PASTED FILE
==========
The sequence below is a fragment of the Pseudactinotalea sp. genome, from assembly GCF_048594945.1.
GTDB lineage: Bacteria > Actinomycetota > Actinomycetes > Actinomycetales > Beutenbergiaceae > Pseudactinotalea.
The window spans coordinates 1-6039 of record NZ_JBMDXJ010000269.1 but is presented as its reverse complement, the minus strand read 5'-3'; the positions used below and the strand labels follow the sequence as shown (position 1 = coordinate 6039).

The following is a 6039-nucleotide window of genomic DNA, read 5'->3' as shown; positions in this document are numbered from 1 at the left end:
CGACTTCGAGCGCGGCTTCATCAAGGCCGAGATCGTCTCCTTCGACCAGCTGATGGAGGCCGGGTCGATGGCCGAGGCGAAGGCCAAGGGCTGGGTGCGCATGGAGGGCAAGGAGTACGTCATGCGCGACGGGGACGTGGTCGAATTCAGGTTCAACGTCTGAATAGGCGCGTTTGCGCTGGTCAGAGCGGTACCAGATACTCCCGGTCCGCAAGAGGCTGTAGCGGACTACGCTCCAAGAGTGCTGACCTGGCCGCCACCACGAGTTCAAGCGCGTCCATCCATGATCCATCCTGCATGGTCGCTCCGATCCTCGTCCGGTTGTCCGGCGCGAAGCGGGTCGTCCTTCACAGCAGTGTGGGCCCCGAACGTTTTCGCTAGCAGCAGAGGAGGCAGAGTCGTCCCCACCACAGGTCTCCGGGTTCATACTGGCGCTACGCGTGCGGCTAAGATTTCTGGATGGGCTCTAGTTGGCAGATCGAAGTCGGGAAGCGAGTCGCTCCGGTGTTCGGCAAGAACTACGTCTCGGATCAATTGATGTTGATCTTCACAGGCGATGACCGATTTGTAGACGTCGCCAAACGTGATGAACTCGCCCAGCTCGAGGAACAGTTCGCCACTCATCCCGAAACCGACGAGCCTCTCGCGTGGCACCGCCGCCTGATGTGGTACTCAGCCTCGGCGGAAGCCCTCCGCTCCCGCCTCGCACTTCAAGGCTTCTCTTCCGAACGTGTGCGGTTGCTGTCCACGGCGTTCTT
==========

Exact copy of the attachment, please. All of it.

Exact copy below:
The sequence below is a fragment of the Pseudactinotalea sp. genome, from assembly GCF_048594945.1.
GTDB lineage: Bacteria > Actinomycetota > Actinomycetes > Actinomycetales > Beutenbergiaceae > Pseudactinotalea.
The window spans coordinates 1-6039 of record NZ_JBMDXJ010000269.1 but is presented as its reverse complement, the minus strand read 5'-3'; the positions used below and the strand labels follow the sequence as shown (position 1 = coordinate 6039).

The following is a 6039-nucleotide window of genomic DNA, read 5'->3' as shown; positions in this document are numbered from 1 at the left end:
CGACTTCGAGCGCGGCTTCATCAAGGCCGAGATCGTCTCCTTCGACCAGCTGATGGAGGCCGGGTCGATGGCCGAGGCGAAGGCCAAGGGCTGGGTGCGCATGGAGGGCAAGGAGTACGTCATGCGCGACGGGGACGTGGTCGAATTCAGGTTCAACGTCTGAATAGGCGCGTTTGCGCTGGTCAGAGCGGTACCAGATACTCCCGGTCCGCAAGAGGCTGTAGCGGACTACGCTCCAAGAGTGCTGACCTGGCCGCCACCACGAGTTCAAGCGCGTCCATCCATGATCCATCCTGCATGGTCGCTCCGATCCTCGTCCGGTTGTCCGGCGCGAAGCGGGTCGTCCTTCACAGCAGTGTGGGCCCCGAACGTTTTCGCTAGCAGCAGAGGAGGCAGAGTCGTCCCCACCACAGGTCTCCGGGTTCATACTGGCGCTACGCGTGCGGCTAAGATTTCTGGATGGGCTCTAGTTGGCAGATCGAAGTCGGGAAGCGAGTCGCTCCGGTGTTCGGCAAGAACTACGTCTCGGATCAATTGATGTTGATCTTCACAGGCGATGACCGATTTGTAGACGTCGCCAAACGTGATGAACTCGCCCAGCTCGAGGAACAGTTCGCCACTCATCCCGAAACCGACGAGCCTCTCGCGTGGCACCGCCGCCTGATGTGGTACTCAGCCTCGGCGGAAGCCCTCCGCTCCCGCCTCGCACTTCAAGGCTTCTCTTCCGAACGTGTGCGGTTGCTGTCCACGGCGTTCTT